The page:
These long petals are a characteristic feature of Phragmipedium caudatum, one of the parents of Phrag. Giganteum and the type specimen for the genus. Look for the hybrid and its gigantic petals next week at the orchid exhibit, Orchids: Interlocking Science and Beauty.

I am always captivated by orchids with the most miniscule flowers, and the grassy-looking Dendrochilum stenophyllum definitely fits the bill. This species is found in the wild on the Philippine island of Luzon. The inflorescences look almost like spiky grass plumes, but they are actually dense arrangements of the tiniest flowers, with up to 40 per inflorescence! I can only imagine what tiny insect pollinates these delicate blooms.

Dendrochilum stenophyllum

Dendrochilum stenophyllum

Dendrochilum stenophyllum

Dendrochilum stenophyllum

Last, but most certainly not least, is the stunning purple Bletilla striata. This terrestrial species is native to China, Japan and Korea and is known for its extreme hardiness and ease of cultivation. I remember when I first moved here, recognizing a Bletilla growing in a Northwest DC garden and being incredibly shocked that a non-native orchid was growing outside. The genus in general comes from a more temperate environment and plants are found growing in soil, rather than on trees, making them a well-adapted addition to outdoor gardens in the DMV.

Bletilla striata

Bletilla striata

There is always something blooming in the Smithsonian Gardens Orchid Collection. Stay connected with us to see more plants from the collection, and visit the exhibit downtown through the end of April to experience our orchids firsthand!

– Julie R., Living Collection Specialist

February 20, 2015 at 1:00 am Leave a comment

Behind the Orchids: The Living Collection

Orchids are full of wonder. They have a vast amount of habitat diversity across the globe including swamps, deserts, tropics, and tundra. In fact, orchids are so diverse there’s almost no end to them, and this doesn’t even include the ones human have hybridized. You name a part of the plant and it’s bound to be different from genus to genus in the family Orchidaceae. To illustrate, take a look at Ludisia discolor and Oncidopsis Nelly Isler ‘Swiss Beauty’ currently on display in the exhibit “Orchids: Interlocking Science and Beauty.”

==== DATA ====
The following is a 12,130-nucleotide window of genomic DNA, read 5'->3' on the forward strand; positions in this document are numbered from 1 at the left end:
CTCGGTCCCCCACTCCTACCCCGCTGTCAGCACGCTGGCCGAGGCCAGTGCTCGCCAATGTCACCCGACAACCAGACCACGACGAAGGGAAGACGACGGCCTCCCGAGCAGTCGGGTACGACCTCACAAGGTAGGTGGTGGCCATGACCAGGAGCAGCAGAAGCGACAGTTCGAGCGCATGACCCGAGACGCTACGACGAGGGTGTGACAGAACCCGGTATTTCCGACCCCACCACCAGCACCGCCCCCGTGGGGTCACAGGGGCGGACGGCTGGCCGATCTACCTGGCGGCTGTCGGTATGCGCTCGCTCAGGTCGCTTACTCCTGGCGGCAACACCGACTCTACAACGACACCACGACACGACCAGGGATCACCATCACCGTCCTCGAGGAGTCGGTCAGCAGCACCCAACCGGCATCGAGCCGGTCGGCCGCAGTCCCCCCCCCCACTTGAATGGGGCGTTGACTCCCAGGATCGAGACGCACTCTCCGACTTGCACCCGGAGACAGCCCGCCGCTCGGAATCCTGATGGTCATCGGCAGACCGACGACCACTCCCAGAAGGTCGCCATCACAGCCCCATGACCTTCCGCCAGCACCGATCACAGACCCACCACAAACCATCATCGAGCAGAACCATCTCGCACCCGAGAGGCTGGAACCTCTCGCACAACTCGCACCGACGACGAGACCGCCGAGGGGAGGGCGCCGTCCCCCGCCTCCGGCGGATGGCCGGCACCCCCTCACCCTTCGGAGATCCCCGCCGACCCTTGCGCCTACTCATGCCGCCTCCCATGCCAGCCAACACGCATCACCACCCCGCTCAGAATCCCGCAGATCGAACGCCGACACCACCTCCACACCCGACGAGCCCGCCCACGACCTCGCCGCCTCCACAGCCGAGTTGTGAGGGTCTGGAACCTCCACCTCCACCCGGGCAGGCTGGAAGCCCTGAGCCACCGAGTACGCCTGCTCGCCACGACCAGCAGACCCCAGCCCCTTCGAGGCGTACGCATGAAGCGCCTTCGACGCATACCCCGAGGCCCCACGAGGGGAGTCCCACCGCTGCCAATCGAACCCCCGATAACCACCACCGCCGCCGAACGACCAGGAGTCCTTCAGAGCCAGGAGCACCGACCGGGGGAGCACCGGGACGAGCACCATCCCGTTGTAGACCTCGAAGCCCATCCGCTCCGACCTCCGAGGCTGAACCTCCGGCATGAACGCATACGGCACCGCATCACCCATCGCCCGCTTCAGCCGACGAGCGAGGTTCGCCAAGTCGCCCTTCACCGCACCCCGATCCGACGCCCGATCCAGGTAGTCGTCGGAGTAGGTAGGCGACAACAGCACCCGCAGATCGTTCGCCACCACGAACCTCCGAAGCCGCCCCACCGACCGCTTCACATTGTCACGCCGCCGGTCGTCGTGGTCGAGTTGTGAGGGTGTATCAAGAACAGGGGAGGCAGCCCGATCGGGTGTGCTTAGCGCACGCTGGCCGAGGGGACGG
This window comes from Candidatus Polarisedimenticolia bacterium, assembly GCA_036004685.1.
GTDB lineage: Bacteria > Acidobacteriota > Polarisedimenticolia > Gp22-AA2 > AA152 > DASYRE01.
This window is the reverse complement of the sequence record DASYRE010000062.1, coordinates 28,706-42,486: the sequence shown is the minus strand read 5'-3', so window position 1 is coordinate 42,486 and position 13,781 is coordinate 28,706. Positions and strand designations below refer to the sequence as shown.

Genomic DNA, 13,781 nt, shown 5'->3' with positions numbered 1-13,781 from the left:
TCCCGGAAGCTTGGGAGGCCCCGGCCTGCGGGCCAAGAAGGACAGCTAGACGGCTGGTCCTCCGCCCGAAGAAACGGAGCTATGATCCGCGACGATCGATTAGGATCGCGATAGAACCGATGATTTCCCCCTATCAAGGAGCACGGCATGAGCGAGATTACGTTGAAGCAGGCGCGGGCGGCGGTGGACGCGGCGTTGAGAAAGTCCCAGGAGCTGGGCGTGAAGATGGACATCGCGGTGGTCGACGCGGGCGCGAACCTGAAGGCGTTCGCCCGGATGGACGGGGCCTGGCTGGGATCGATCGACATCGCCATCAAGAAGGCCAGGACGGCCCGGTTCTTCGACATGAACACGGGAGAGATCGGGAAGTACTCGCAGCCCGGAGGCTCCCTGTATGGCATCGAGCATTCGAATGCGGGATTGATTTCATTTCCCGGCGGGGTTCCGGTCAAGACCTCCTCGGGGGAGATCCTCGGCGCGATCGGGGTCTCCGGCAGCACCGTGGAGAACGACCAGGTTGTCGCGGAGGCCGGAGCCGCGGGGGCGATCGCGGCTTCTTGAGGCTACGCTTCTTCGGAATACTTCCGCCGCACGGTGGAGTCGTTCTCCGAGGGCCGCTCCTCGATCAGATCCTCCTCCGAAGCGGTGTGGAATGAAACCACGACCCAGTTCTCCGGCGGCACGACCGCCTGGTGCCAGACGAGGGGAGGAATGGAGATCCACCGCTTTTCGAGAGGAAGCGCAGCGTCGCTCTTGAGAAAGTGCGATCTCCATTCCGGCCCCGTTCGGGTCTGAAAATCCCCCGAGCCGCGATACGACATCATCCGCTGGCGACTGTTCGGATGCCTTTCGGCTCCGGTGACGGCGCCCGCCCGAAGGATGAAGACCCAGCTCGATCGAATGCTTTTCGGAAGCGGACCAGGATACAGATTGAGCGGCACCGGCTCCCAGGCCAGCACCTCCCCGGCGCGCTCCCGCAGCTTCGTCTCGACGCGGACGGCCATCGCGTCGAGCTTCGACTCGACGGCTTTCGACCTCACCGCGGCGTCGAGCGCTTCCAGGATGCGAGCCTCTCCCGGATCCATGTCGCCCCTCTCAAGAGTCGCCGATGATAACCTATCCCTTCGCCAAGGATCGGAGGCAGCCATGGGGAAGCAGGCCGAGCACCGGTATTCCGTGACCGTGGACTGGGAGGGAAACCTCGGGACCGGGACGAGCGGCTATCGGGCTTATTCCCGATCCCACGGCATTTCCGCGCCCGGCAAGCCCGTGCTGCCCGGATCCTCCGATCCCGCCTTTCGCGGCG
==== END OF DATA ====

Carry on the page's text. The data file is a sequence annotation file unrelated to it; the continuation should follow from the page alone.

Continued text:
Oncidopsis Nelly Isler ‘Swiss Beauty’

Ludisia discolor

Ludisia discolor

 

 

 

 

 

 

 

These two plants show just how varied orchids can be in color, flower size, number of blooms, and even the general foliage. Though different, each still retains a beauty in its own way. Ludisia discolor, also called a jewel orchid, is sought after for its foliage rather than its flowers. It’s a terrestrial orchid found in Asia and its leaves are a deep green lined with red veins. Oncidopsis Nelly Isler ‘Swiss Beauty,’ on the other hand, is distinguished by its pleasant red blooms and gives off a unique fragrance. Furthermore, Nelly Isler ‘Swiss Beauty’ is a hybrid containing a mixture of four different species, while Ludisia discolor is a species found in the wild. And these two only make up a fraction of the 8,000+ orchids in Smithsonian Gardens’ collection.

Fortunately, there’s a system in place that helps keep track of the many plants in the Smithsonian Gardens Orchid Collection. This is extremely important because as a “living collection” it’s always growing and changing. Each orchid in the collection is given a specific barcode label that links to a database record containing important information about the plant. In addition to keeping basic information like its genus and species, the record reveal the plant’s current location, condition, and notes about its current use. All of this information is important for consistent record keeping. After scanning upwards of 80 to 100 plants each week, eventually you begin to pick up some interesting information. For example, some of these orchids are over 30 years old!

Orchid display labels

Orchid display labels

Maintaining the database is essential to keeping the orchid exhibit running smoothly. Plants selected for the exhibit are scanned at the beginning of each week in order to keep track of their changing location. Every Monday and Tuesday, I work to arrange these selected orchids into rank and file at the greenhouses with the help of several other greenhouse staff and volunteers. This makes scanning the pants’ barcodes and recording whether they’re leaving for the show or returning a simple process. It also makes it easy to pull the corresponding display labels. If you’ve made it to the show, you probably recognize those gleaming black and white labels in the photo. Smithsonian Gardens actually keeps label library chock full of thousands of these labels!

Plastic wrapped carts ready to go downtown

Plastic-wrapped carts ready to go downtown